Global forensics accounting firm expands in Miami

News, Crain's MiamiJune 2016

Insurance

As more companies understand the benefits of forensic accountants, RGL Forensic's business has grown—particularly in Latin America, where companies face turbulent economic markets and increased risks of fraud.

As appeared in Crain's Miami, June 29, 2016.

By: Nicole Martinez

As more companies understand the benefits of forensic accountants, RGL Forensic's business has grown—particularly in Latin America, where companies face turbulent economic markets and increased risks of fraud.

To meet that demand, RGL has announced the opening of a new Miami office, to serve as a hub for Latin American companies doing business in the region. Located at 9130 S. Dadeland Blvd., RGL’s Miami office is the latest addition to the global financial investigations firm, which has operations in the United States, Australia, Europe, Asia and the Middle East.

"In the next couple of weeks, we'll be announcing two new offices in Florida," said RGL CEO Angela McPhee. "So we’re really looking at growing in the domestic market, particularly in offering services to major law firms or corporations currently evaluating the benefits of mergers and acquisitions."

RGL has tapped Carlos Rivera to lead the Miami office, where he'll be working in tandem with RGL's on-the-ground office in Santiago. According to Rivera, the timing is especially right for an RGL presence in Miami, a city that's become pivotal for global companies doing business in Latin America.

"About two to four years ago we saw a bit of an exodus in forensic accounting clients moving to countries like Colombia and Brazil," said Rivera. "Now Miami has reasserted itself as one of the main hubs for Latin America, especially considering that many insurers are emerging or acquiring other companies and a lot of them are establishing themselves in Miami in order to serve Latin America."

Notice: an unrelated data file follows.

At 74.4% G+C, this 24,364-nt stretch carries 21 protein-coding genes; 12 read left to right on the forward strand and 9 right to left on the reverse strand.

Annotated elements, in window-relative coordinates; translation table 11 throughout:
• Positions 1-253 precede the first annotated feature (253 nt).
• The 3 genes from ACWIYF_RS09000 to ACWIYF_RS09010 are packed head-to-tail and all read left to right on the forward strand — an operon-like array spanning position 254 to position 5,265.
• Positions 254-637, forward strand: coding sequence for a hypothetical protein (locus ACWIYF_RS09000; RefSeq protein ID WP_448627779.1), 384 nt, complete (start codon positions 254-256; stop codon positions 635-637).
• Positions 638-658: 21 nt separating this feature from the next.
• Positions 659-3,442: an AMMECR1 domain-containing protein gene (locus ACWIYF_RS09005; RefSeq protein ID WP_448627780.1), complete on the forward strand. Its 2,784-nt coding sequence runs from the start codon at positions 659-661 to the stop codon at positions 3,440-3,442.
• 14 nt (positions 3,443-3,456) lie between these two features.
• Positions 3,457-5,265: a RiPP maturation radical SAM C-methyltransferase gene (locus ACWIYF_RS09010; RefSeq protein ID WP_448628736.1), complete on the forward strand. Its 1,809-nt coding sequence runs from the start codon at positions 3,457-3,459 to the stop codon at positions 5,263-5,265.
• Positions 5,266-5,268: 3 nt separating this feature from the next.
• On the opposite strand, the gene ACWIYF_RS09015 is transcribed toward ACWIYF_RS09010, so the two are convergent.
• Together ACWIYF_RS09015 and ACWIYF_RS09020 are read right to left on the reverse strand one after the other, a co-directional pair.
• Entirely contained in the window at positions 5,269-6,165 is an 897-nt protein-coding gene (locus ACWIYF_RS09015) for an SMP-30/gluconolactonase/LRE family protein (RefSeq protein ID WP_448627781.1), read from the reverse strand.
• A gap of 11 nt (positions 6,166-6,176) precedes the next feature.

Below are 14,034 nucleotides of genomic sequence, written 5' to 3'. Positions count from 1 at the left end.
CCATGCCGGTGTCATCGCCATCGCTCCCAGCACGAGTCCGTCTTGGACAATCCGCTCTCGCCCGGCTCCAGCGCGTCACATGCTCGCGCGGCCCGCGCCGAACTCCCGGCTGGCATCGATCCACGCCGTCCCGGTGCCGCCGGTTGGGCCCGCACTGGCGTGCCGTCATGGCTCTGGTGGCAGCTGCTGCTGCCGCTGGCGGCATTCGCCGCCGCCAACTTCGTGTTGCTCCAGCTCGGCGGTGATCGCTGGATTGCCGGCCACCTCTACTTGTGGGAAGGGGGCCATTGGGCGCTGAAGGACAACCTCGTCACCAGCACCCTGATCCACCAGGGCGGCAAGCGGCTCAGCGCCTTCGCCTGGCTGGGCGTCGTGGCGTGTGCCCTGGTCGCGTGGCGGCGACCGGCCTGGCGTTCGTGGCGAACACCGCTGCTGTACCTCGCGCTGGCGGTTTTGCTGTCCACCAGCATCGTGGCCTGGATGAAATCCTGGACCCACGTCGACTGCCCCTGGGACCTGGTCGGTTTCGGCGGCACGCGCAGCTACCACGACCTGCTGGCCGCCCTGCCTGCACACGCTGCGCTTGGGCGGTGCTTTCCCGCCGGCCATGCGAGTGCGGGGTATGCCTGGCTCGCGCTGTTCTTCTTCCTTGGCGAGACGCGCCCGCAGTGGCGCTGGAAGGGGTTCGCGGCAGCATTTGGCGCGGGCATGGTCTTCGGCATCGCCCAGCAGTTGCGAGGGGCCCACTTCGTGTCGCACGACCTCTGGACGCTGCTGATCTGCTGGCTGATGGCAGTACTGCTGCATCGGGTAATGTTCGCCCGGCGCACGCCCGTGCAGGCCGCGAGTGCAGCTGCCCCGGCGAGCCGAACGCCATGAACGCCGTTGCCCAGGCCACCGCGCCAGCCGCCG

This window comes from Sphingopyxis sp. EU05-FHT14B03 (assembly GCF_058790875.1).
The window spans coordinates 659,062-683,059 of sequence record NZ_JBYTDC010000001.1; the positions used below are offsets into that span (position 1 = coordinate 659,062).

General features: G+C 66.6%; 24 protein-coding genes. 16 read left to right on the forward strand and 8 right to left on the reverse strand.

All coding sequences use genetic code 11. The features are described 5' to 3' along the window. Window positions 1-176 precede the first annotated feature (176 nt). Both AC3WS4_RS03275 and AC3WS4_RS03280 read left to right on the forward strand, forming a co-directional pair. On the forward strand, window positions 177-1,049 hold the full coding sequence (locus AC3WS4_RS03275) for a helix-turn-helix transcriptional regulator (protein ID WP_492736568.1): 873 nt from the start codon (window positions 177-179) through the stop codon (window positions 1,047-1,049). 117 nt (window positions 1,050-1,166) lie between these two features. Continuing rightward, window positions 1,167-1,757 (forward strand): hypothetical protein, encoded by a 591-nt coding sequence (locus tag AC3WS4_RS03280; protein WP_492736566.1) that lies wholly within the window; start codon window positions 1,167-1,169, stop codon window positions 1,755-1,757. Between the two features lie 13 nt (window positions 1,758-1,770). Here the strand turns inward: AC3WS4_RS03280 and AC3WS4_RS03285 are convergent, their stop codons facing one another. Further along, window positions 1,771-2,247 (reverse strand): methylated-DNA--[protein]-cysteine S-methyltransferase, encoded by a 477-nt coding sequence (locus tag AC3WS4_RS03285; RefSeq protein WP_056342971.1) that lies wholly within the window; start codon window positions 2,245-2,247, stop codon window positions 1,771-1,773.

Before joining RGL, Rivera spent 10 years reviewing, analyzing and measuring claims for international insurance companies and businesses based primarily in Latin America and the Caribbean. He noted that his background in serving Latin American companies gives him valuable experience not just with the region but with typical policies U.S. companies might face.

"When it comes to policy evaluation, there are a lot of similarities between Latin American policies and domestic policies because they’re either written out of the United States or they’re out of London, so a lot of the work is very similar," Rivera said.

Founded in 1997, RGL takes a one-firm approach to serving its clients, which gives them access to the company’s global resources and information database. And while forensic accounting has traditionally been rooted in helping insurers determine the financial ramifications of major claims, the practice has evolved over time.

"Usually, a forensic accountant might be brought in after a disaster has taken place," said MacPhee, whose company has helped clients tackle the ramifications of such events as Hurricane Katrina, a nationwide product recall and a tsunami in Japan. "However, more and more financial institutions are taking a more proactive approach to combat issues like fraud or internal corruption."

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